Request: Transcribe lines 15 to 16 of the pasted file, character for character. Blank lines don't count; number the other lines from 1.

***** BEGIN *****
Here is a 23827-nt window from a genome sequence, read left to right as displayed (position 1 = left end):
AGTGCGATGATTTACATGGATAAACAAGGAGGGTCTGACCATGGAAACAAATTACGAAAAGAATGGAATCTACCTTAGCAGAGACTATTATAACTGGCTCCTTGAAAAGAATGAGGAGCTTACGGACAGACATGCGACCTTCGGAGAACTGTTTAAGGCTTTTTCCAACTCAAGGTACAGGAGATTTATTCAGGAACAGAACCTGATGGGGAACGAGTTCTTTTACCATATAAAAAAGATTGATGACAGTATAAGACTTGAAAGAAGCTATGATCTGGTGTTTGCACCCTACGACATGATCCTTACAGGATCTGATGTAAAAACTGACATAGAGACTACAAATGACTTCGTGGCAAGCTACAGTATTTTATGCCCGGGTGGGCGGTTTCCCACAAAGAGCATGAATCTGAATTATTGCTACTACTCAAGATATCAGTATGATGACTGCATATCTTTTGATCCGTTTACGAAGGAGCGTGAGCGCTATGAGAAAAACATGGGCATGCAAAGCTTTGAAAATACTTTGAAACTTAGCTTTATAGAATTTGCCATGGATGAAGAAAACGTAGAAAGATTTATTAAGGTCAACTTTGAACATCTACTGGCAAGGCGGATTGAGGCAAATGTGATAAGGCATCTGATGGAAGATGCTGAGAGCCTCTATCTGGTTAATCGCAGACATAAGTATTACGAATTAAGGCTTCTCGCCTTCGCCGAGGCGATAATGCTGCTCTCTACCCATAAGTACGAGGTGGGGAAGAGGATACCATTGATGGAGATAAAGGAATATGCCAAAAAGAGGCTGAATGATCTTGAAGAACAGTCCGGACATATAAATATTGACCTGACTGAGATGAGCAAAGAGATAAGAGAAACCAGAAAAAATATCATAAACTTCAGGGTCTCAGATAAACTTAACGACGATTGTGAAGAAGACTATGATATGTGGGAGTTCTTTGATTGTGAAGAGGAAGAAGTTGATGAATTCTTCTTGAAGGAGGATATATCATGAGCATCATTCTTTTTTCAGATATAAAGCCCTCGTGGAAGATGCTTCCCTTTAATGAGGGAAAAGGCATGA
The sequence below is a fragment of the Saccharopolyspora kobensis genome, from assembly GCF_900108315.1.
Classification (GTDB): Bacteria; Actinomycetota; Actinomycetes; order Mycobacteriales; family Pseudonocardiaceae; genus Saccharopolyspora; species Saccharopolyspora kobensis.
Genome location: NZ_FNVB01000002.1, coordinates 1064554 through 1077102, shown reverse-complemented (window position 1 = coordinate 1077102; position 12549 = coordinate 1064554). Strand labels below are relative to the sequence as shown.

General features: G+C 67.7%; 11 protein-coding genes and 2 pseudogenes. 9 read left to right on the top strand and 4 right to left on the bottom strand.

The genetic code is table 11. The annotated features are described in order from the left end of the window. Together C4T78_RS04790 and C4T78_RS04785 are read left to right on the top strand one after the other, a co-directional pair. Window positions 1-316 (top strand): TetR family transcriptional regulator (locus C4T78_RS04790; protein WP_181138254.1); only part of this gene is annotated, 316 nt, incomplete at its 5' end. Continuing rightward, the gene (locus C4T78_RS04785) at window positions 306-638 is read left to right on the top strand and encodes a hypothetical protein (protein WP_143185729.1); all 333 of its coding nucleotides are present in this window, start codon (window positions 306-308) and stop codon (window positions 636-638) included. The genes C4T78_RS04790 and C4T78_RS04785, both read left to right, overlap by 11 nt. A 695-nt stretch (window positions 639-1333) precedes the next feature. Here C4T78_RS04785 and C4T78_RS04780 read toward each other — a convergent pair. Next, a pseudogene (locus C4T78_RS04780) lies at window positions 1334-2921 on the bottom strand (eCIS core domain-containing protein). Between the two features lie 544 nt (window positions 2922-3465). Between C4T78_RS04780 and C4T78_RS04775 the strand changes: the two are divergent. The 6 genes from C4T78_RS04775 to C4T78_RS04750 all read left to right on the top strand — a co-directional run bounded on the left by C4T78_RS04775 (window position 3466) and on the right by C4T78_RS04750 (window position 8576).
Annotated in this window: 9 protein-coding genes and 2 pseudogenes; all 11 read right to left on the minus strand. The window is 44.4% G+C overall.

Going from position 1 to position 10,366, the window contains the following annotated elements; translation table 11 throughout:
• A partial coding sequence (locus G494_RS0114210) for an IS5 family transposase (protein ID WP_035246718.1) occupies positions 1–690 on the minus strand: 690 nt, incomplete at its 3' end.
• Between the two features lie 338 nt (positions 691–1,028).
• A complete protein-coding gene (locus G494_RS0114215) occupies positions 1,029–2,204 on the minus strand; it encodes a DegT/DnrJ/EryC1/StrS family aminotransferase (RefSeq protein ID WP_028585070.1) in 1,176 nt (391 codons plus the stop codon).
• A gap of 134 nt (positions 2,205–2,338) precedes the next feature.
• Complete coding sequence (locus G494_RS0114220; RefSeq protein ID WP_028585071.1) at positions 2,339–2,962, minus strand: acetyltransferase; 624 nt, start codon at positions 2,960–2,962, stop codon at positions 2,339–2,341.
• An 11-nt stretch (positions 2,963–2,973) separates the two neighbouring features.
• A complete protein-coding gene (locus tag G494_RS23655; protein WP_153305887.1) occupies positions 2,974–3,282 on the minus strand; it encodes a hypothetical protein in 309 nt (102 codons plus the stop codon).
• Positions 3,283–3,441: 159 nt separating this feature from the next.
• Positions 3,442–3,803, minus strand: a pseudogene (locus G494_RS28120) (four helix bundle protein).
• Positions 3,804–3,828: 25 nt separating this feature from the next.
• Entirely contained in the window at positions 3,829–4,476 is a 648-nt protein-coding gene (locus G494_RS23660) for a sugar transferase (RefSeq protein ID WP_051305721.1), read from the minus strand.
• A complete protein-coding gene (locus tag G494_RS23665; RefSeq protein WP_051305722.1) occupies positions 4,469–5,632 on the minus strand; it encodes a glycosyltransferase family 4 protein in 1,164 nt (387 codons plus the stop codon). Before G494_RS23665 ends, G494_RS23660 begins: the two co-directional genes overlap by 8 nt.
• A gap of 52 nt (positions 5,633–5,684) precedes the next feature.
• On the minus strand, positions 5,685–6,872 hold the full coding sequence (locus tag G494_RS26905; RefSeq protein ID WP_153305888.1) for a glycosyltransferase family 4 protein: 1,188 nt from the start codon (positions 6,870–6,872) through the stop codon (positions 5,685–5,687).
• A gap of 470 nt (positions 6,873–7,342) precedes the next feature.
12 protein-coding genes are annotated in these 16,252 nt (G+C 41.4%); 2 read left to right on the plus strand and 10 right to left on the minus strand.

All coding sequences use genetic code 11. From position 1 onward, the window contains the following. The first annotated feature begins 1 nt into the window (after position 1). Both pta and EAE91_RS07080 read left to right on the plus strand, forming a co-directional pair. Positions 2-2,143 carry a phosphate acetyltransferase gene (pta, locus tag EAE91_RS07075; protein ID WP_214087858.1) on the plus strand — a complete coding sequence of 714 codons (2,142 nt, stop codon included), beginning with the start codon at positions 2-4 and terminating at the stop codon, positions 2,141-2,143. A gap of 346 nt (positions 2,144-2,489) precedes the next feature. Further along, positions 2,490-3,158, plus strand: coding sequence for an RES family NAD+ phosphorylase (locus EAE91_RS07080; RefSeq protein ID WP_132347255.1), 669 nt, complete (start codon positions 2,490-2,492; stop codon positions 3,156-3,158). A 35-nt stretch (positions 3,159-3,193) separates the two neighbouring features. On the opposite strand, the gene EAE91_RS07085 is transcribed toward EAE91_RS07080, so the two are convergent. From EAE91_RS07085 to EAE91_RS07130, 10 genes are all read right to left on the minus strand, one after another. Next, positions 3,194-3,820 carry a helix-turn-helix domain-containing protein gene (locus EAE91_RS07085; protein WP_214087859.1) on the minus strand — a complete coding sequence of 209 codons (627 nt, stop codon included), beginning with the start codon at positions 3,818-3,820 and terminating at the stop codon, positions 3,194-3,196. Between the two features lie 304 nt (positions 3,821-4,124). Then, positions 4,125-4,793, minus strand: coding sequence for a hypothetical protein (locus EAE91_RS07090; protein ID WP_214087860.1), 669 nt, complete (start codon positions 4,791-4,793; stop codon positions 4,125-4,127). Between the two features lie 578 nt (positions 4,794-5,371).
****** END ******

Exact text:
• An 11-nt stretch (positions 2,963–2,973) separates the two neighbouring features.
• A complete protein-coding gene (locus tag G494_RS23655; protein WP_153305887.1) occupies positions 2,974–3,282 on the minus strand; it encodes a hypothetical protein in 309 nt (102 codons plus the stop codon).